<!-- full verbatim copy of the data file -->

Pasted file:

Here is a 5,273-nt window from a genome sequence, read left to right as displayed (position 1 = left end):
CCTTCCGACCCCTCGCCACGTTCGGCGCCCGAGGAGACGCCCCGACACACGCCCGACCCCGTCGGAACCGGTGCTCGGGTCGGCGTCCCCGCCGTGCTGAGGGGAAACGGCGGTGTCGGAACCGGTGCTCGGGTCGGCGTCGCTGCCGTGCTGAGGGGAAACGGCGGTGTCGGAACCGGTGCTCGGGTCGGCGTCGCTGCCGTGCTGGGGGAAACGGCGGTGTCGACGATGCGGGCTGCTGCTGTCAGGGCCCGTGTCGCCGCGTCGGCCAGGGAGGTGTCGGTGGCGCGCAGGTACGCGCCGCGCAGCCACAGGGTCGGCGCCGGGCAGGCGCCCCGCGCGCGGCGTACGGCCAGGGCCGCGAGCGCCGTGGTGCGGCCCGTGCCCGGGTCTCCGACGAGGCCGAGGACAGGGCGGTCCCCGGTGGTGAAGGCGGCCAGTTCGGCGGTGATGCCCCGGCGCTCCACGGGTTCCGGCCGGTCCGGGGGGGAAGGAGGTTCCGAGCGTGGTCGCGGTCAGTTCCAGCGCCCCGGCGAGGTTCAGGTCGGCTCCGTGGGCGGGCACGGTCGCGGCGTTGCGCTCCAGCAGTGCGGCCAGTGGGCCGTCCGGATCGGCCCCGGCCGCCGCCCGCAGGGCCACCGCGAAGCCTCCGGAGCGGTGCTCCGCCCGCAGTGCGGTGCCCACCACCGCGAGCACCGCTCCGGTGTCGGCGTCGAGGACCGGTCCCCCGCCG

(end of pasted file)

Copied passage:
Here is a 5,273-nt window from a genome sequence, read left to right as displayed (position 1 = left end):
CCTTCCGACCCCTCGCCACGTTCGGCGCCCGAGGAGACGCCCCGACACACGCCCGACCCCGTCGGAACCGGTGCTCGGGTCGGCGTCCCCGCCGTGCTGAGGGGAAACGGCGGTGTCGGAACCGGTGCTCGGGTCGGCGTCGCTGCCGTGCTGAGGGGAAACGGCGGTGTCGGAACCGGTGCTCGGGTCGGCGTCGCTGCCGTGCTGGGGGAAACGGCGGTGTCGACGATGCGGGCTGCTGCTGTCAGGGCCCGTGTCGCCGCGTCGGCCAGGGAGGTGTCGGTGGCGCGCAGGTACGCGCCGCGCAGCCACAGGGTCGGCGCCGGGCAGGCGCCCCGCGCGCGGCGTACGGCCAGGGCCGCGAGCGCCGTGGTGCGGCCCGTGCCCGGGTCTCCGACGAGGCCGAGGACAGGGCGGTCCCCGGTGGTGAAGGCGGCCAGTTCGGCGGTGATGCCCCGGCGCTCCACGGGTTCCGGCCGGTCCGGGGGGGAAGGAGGTTCCGAGCGTGGTCGCGGTCAGTTCCAGCGCCCCGGCGAGGTTCAGGTCGGCTCCGTGGGCGGGCACGGTCGCGGCGTTGCGCTCCAGCAGTGCGGCCAGTGGGCCGTCCGGATCGGCCCCGGCCGCCGCCCGCAGGGCCACCGCGAAGCCTCCGGAGCGGTGCTCCGCCCGCAGTGCGGTGCCCACCACCGCGAGCACCGCTCCGGTGTCGGCGTCGAGGACCGGTCCCCCGCCG